If you want to see the best of the fjords, the mountains and the ocean in western Norway, this is the round trip for you.
The route between Geiranger via Trollstigen to the Atlantic Road includes one UNESCO World Heritage Site (the Geirangerfjord), two National Tourist Routes (Geiranger – Trollstigen and the Atlantic Road), one National Park (the Aursjøvegen Road) and one “construction of the twentieth century” (the Atlantic Road).
This is a 200 kilometer long stretch of road in a landscape varying from deep and narrow fjords, steep and dramatic snowcapped mountains, cascading waterfalls and rivers, green valleys, numerous isles and a weather-beaten ocean landscape. You can drive this stretch of road in one day, the drive alone is a great experience, but we recommend you to spend a few days so you can see and experience all the great places and spectacular nature that are worth seeing.
Geiranger and the Geirangerfjord are part of the UNESCO World Heritage. Each year, hundreds of thousands tourists visit this area. Kayaking, RIB-boating or ferry are all great ways to experience this majestic fjord. You can combine a boat trip and mountain hiking to one of many abandoned mountain farms, like Skageflå and Knivsflå, and hike the mountain back to Geiranger.
Drive to the viewpoints at Dalsnibba, Flydalsjuvet and Ørnesvingen (the Eagles Road) and see the view towards the Geirangerfjord and the surrounding mountains and waterfalls. Hike from Vesterås to Storseterfossen Waterfall or to Vesteråsen Viewpoint. If you bring your skis you can visit Stryn Summer Ski Centre, 57 kilometres from Geiranger. You can also stay a night at Hotel Union and enjoy the Spa-facilities there with wonderful fjord views.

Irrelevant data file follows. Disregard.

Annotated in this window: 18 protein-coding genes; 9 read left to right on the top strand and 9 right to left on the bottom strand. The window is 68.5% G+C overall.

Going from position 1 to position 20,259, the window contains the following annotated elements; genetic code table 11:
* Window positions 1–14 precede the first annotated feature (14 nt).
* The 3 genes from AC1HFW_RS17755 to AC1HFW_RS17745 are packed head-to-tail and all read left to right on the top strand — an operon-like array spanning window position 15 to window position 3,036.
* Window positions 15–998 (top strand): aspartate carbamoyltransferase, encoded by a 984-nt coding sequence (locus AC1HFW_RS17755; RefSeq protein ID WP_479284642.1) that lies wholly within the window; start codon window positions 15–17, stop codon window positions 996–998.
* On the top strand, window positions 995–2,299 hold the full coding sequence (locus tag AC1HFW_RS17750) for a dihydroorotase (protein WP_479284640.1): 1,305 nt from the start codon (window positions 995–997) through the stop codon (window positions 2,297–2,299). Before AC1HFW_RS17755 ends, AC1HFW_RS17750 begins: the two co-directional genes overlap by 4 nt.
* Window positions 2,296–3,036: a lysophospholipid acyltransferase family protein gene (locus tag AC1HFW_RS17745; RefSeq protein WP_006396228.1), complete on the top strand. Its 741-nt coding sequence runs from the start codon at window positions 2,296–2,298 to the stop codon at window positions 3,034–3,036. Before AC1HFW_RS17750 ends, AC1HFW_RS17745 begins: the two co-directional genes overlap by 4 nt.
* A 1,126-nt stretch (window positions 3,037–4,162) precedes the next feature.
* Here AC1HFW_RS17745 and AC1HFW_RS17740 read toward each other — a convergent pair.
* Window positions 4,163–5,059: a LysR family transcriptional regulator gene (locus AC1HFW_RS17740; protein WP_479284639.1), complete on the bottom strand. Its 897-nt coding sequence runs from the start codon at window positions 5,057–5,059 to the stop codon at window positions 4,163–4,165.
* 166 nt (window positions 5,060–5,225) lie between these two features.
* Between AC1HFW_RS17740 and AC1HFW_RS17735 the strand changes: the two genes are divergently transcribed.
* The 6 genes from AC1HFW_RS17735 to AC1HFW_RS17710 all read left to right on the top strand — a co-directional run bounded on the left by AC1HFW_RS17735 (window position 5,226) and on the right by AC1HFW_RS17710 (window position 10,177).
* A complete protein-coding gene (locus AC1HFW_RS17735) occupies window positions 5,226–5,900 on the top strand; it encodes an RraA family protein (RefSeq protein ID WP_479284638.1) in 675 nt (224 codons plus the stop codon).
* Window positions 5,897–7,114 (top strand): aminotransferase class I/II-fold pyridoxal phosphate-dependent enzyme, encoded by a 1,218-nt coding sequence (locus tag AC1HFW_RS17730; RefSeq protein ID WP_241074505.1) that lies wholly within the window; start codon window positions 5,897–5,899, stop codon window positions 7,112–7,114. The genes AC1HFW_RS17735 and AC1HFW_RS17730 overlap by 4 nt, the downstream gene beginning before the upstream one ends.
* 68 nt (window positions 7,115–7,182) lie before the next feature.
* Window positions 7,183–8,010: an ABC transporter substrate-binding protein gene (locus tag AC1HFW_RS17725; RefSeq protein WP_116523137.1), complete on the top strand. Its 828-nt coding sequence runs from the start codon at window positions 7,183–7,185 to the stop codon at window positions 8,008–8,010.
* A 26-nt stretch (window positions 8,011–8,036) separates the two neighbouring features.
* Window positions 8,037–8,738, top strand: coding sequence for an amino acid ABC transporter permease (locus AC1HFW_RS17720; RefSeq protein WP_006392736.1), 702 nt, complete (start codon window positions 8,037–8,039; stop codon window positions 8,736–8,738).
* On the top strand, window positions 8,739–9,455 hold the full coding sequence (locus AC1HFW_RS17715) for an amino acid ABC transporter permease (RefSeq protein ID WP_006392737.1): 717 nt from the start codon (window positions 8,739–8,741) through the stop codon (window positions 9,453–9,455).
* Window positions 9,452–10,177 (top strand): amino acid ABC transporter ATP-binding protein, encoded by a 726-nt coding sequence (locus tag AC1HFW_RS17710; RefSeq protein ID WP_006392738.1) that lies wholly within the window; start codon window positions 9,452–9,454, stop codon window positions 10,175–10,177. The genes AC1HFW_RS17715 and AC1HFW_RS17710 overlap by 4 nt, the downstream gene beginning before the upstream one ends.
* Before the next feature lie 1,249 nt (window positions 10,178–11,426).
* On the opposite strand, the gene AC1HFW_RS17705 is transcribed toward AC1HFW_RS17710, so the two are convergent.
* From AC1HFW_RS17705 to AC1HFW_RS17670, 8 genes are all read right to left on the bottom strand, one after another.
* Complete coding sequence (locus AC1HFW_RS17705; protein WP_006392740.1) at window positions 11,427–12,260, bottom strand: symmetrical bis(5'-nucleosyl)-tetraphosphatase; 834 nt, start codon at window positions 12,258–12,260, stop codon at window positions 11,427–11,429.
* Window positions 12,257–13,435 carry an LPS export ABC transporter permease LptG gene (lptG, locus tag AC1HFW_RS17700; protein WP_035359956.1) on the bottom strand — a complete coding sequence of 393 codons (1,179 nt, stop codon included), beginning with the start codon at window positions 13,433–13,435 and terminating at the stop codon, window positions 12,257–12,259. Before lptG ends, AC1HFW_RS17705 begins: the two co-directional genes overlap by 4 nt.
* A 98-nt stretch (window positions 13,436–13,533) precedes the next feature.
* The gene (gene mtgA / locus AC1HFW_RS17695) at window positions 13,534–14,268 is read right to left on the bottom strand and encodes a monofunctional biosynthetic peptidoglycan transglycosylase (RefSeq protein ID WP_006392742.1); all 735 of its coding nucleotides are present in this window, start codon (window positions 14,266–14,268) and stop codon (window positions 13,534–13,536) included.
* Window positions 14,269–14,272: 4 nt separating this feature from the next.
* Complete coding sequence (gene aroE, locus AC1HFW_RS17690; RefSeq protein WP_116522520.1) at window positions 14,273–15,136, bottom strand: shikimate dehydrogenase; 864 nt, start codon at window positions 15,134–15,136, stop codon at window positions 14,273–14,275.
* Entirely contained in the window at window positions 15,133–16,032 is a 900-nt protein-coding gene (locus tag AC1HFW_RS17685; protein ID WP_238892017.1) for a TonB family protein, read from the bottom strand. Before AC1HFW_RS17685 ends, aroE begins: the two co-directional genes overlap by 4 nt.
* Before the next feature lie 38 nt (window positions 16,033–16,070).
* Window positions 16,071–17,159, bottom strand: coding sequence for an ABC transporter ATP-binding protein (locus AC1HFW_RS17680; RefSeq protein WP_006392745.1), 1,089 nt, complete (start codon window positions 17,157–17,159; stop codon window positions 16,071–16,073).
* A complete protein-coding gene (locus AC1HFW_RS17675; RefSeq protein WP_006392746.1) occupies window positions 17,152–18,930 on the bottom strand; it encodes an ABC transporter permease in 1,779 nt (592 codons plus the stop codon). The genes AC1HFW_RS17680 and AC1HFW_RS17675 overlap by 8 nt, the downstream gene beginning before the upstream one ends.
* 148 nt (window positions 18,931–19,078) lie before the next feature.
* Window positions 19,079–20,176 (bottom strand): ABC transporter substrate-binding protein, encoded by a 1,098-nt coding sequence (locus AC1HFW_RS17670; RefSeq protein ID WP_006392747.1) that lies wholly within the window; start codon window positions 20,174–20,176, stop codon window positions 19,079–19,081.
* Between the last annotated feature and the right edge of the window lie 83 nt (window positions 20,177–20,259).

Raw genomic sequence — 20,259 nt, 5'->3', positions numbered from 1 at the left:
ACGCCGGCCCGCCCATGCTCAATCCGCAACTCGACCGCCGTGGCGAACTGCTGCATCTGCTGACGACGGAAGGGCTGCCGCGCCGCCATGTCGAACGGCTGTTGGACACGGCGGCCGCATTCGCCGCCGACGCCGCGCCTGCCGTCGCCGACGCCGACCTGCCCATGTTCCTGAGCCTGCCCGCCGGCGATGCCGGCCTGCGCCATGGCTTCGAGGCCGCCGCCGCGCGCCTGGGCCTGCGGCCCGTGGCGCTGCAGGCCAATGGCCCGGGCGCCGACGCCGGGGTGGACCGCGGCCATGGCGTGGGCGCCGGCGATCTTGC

Geiranger – Trollstigen
The 68 kilometre long road between Geiranger and Trollstigen is one of 18 tourist routes in Norway. Parts of this road are closed during winter; it usually openes in May and closes in October, depending on the amount of snow in the mountains.
From Geiranger, you drive up the steep Ørnevegen (the Eagles Road). On the upper part of the steep hillside there is a viewpoint where you can stop and see Geiranger and the Geirangerfjord from a birds-eye perspective. From here you can also see the famous waterfall “The Seven Sisters” cascading into the fjord.
Continue the drive over the mountainpass to Eidsdal, a small, cosy town down by the Storfjord. Cross the Storfjord by ferry to Linge and continue driving to Valldal where tasting the strawberries from the local farms is a must – the best strawberries in the world! If you want to feel the adrenaline pumping, Valldal Naturpplevingar takes you down the Valldøla River in river kayaks or rafts.
Between Valldal and Trollstigen, 11 kilometres from Valldal, you should stop at the new view point at Gudbrandsjuvet. This is one of many architectural constructions made in connection with the road´s status as a National Tourist Route. Here you can visit Juvet Hotel. This hotel has won many prizes for its special construction and integration into its wild and beautiful surroundings.